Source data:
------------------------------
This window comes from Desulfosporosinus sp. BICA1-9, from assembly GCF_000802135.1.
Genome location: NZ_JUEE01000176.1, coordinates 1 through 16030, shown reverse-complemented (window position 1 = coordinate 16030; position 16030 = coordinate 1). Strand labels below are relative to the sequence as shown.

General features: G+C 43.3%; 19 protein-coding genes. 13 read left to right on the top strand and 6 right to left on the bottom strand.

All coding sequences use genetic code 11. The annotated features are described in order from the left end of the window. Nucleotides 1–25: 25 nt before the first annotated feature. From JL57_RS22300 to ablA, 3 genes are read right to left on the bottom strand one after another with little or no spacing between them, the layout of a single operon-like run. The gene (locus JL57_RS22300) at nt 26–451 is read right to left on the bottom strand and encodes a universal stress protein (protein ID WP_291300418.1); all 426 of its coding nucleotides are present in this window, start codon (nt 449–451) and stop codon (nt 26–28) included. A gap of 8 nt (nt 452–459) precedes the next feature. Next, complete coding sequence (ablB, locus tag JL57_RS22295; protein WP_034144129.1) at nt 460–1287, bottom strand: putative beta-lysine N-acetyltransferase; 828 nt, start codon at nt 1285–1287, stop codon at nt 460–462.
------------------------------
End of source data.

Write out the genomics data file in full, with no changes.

This window comes from Desulfosporosinus sp. BICA1-9, from assembly GCF_000802135.1.
Genome location: NZ_JUEE01000176.1, coordinates 1 through 16030, shown reverse-complemented (window position 1 = coordinate 16030; position 16030 = coordinate 1). Strand labels below are relative to the sequence as shown.

General features: G+C 43.3%; 19 protein-coding genes. 13 read left to right on the top strand and 6 right to left on the bottom strand.

All coding sequences use genetic code 11. The annotated features are described in order from the left end of the window. Nucleotides 1–25: 25 nt before the first annotated feature. From JL57_RS22300 to ablA, 3 genes are read right to left on the bottom strand one after another with little or no spacing between them, the layout of a single operon-like run. The gene (locus JL57_RS22300) at nt 26–451 is read right to left on the bottom strand and encodes a universal stress protein (protein ID WP_291300418.1); all 426 of its coding nucleotides are present in this window, start codon (nt 449–451) and stop codon (nt 26–28) included. A gap of 8 nt (nt 452–459) precedes the next feature. Next, complete coding sequence (ablB, locus tag JL57_RS22295; protein WP_034144129.1) at nt 460–1287, bottom strand: putative beta-lysine N-acetyltransferase; 828 nt, start codon at nt 1285–1287, stop codon at nt 460–462.